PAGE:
Ban on foreign hate preachers welcomed
Tough new laws announced this week to stop foreign extremist preachers who spread racist and religious hatred from entering Britain have been welcomed by the Community Security Trust.
Among the measures announced by Home Secretary Jacqui Smith will be a quarterly "name and shame" list given to Parliament of those excluded. The list will also be shared with other countries.
CST communications director Mark Gardner said: "Exclusion orders are very important as they show the willingness of government to genuinely oppose hate speech and extremism. CST therefore welcomes these attempts to demonstrate greater consistency and transparency than has previously been the case.
We hope this will make it easier for our community to express future concerns and for the government to publicly explain its decision-making in these crucial matters."
Names of those who have already been banned - and which have been made public - include Nation of Islam leader Louis Farrakhan; Omar Bakri Mohammad, who praised the 9/11 hijackers; Yusuf al-Qaradawi, who praised suicide bombers; and Israeli right-wing politician Moshe Fieglin, banned for articles he had written despite having no plans to visit Britain.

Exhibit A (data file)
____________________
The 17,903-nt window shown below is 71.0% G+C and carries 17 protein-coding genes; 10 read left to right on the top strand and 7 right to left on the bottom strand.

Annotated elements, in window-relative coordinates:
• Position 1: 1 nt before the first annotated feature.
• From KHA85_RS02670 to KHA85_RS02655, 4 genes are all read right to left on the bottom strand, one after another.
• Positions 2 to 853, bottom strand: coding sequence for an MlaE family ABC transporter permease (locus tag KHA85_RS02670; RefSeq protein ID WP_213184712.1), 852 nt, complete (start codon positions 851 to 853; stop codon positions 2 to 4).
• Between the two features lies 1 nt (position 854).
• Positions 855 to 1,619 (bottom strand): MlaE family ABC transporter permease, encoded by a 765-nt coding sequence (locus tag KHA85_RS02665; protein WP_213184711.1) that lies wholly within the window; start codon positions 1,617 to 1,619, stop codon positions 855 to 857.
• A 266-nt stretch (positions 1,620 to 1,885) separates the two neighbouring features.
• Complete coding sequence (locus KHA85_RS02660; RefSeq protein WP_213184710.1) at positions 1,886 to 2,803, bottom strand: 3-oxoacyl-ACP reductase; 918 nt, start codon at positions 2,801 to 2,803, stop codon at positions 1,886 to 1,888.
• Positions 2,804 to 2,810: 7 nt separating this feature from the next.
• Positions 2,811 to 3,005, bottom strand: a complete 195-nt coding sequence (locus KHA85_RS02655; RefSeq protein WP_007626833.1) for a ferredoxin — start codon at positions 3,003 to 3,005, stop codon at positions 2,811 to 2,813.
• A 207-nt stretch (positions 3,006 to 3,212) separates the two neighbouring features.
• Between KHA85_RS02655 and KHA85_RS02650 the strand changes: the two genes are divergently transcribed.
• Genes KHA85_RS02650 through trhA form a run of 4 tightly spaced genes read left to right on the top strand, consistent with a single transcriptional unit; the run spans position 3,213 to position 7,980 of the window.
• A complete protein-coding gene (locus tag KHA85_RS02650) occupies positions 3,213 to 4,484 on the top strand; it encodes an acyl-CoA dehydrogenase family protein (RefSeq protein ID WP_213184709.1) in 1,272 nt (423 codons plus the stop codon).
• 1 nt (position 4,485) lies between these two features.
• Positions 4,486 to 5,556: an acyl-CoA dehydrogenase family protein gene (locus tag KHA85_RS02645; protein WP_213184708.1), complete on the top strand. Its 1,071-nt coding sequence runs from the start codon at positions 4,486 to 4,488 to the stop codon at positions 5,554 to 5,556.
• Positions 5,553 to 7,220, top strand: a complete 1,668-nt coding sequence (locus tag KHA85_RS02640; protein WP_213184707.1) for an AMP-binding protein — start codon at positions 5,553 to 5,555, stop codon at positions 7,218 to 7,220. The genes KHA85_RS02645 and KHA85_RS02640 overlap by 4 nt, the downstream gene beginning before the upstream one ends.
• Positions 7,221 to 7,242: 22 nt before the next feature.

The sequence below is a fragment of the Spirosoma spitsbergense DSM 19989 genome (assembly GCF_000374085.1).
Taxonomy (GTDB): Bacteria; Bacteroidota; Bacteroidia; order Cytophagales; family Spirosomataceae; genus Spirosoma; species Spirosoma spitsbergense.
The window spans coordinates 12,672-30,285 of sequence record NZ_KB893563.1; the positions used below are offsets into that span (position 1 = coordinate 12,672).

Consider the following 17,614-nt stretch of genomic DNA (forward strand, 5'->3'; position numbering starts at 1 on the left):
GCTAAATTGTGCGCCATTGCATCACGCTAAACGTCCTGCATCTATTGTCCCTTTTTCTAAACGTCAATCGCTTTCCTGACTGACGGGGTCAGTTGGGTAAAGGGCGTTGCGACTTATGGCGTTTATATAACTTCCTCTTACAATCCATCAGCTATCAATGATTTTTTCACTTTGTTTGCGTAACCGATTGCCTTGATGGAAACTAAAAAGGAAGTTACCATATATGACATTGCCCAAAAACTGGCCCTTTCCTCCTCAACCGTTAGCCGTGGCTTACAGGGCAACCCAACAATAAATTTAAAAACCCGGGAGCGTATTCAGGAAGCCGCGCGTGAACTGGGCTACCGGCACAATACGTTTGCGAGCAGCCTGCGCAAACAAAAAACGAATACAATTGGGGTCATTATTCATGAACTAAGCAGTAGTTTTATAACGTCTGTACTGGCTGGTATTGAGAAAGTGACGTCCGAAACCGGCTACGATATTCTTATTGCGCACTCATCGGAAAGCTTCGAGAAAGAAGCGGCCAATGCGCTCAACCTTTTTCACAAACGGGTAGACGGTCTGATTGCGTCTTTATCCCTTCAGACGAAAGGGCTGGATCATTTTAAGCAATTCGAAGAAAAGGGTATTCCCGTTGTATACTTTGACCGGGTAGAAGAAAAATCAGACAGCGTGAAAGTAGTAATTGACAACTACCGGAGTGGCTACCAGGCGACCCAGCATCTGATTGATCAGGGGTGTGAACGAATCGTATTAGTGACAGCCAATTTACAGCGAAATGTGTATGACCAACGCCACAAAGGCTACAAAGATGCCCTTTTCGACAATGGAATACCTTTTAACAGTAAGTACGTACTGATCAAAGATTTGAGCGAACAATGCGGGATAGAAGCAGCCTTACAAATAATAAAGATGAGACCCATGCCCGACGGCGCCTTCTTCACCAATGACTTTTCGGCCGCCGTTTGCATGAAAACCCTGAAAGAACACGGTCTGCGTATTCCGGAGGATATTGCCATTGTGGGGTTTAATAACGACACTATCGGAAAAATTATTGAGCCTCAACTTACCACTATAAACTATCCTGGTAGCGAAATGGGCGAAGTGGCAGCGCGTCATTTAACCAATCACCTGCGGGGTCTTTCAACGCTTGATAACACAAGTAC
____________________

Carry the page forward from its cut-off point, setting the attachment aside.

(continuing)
While the Home Office would not release any names now - nor additional names retrospectively - it said that since August 2005, 230 people have been excluded from entering the UK on suspicion of being a threat to national security or fostering extremism, including 79 preachers of hate.
The Home Secretary said: "Through these tough new measures I will stop those who want to spread extremism, hatred and violent messages... from coming to our country. Coming [here] is a privilege and I refuse to extend that privilege to individuals who abuse our standards and values to undermine our way of life."
Among the new measures is a requirement that anyone who claims to have renounced previous extremist views will have to prove it.
As Ms Smith made the announcement, an Egyptian cleric sentenced to 15 years' jail by Egypt in 1999 revealed on Islamic websites that he and his family had been given six months' notice to leave Britain. Hani al-Siba'i, who was given a 15-year sentence in absentia in 1999, has been working here as director of the Al-Maqrizi Centre for Historical Studies. A Home Office spokesman said it did not comment on individual cases.